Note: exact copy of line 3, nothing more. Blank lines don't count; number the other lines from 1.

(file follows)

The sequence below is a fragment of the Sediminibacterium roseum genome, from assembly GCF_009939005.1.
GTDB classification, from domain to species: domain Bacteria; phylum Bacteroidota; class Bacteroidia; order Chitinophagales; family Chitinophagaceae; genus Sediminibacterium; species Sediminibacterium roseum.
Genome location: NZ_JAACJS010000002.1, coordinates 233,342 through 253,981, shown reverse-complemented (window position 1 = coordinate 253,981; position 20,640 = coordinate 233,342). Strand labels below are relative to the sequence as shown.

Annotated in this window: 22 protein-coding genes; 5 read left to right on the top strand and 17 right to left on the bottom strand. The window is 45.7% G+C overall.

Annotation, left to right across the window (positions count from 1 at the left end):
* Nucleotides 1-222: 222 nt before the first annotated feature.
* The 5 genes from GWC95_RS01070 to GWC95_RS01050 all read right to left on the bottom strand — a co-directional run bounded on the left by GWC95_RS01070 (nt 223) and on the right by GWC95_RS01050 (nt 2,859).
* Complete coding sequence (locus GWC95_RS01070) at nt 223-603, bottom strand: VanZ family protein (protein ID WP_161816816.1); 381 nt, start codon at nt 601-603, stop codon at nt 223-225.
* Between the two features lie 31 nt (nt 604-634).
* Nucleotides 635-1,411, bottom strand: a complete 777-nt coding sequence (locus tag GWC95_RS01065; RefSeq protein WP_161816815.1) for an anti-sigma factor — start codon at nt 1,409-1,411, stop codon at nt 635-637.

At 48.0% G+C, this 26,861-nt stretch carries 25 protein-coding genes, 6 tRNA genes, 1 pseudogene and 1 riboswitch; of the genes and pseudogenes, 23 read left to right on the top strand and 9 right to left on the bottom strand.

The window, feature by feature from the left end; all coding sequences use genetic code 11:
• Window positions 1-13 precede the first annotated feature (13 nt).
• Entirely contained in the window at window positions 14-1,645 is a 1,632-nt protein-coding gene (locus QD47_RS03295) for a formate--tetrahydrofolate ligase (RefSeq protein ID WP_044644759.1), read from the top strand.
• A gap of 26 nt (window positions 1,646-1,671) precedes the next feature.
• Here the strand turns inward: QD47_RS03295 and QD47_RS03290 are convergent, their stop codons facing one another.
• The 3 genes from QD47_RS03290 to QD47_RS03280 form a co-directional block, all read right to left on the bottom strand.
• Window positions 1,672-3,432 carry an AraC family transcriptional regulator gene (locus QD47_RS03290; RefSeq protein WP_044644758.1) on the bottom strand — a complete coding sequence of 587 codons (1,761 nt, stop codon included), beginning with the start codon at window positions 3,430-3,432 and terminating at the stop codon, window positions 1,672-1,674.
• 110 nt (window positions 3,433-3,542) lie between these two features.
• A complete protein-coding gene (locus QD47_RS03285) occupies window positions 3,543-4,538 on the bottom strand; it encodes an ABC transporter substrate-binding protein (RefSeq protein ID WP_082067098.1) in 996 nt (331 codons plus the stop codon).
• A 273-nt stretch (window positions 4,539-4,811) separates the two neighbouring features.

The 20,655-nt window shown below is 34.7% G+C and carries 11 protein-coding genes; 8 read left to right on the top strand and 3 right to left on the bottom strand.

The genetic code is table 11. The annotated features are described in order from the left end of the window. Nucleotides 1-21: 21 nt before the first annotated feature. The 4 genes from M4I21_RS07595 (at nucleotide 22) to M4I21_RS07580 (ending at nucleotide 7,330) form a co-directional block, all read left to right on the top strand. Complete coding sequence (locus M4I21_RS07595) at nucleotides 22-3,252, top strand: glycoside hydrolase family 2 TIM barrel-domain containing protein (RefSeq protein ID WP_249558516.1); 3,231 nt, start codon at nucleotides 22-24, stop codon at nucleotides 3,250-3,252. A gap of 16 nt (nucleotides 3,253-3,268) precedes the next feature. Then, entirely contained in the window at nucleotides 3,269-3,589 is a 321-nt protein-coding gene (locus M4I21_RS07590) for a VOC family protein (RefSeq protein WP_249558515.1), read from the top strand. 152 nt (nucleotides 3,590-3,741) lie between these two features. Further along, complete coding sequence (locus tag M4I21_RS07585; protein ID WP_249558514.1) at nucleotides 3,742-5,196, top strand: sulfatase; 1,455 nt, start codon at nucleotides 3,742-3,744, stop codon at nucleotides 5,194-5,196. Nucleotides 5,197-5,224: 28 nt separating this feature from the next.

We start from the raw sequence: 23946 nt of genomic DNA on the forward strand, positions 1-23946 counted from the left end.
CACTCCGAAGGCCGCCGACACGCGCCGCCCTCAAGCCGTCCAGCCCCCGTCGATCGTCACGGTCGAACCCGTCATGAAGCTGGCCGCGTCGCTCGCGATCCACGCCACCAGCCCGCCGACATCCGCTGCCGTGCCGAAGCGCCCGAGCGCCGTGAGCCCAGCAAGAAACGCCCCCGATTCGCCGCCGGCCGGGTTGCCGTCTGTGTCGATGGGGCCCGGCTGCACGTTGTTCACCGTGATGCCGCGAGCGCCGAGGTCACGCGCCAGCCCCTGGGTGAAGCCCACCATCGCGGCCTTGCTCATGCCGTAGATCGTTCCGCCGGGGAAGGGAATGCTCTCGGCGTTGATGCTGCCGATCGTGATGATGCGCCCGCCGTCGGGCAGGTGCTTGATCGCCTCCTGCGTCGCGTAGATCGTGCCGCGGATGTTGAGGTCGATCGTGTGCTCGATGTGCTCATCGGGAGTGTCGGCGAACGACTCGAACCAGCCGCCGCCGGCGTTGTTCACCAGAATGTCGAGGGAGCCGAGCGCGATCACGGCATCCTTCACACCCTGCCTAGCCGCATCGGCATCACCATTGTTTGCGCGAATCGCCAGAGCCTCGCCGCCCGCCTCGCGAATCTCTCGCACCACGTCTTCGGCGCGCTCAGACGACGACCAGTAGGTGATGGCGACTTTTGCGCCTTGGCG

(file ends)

Genome location: NZ_JAACJS010000002.1, coordinates 233,342 through 253,981, shown reverse-complemented (window position 1 = coordinate 253,981; position 20,640 = coordinate 233,342). Strand labels below are relative to the sequence as shown.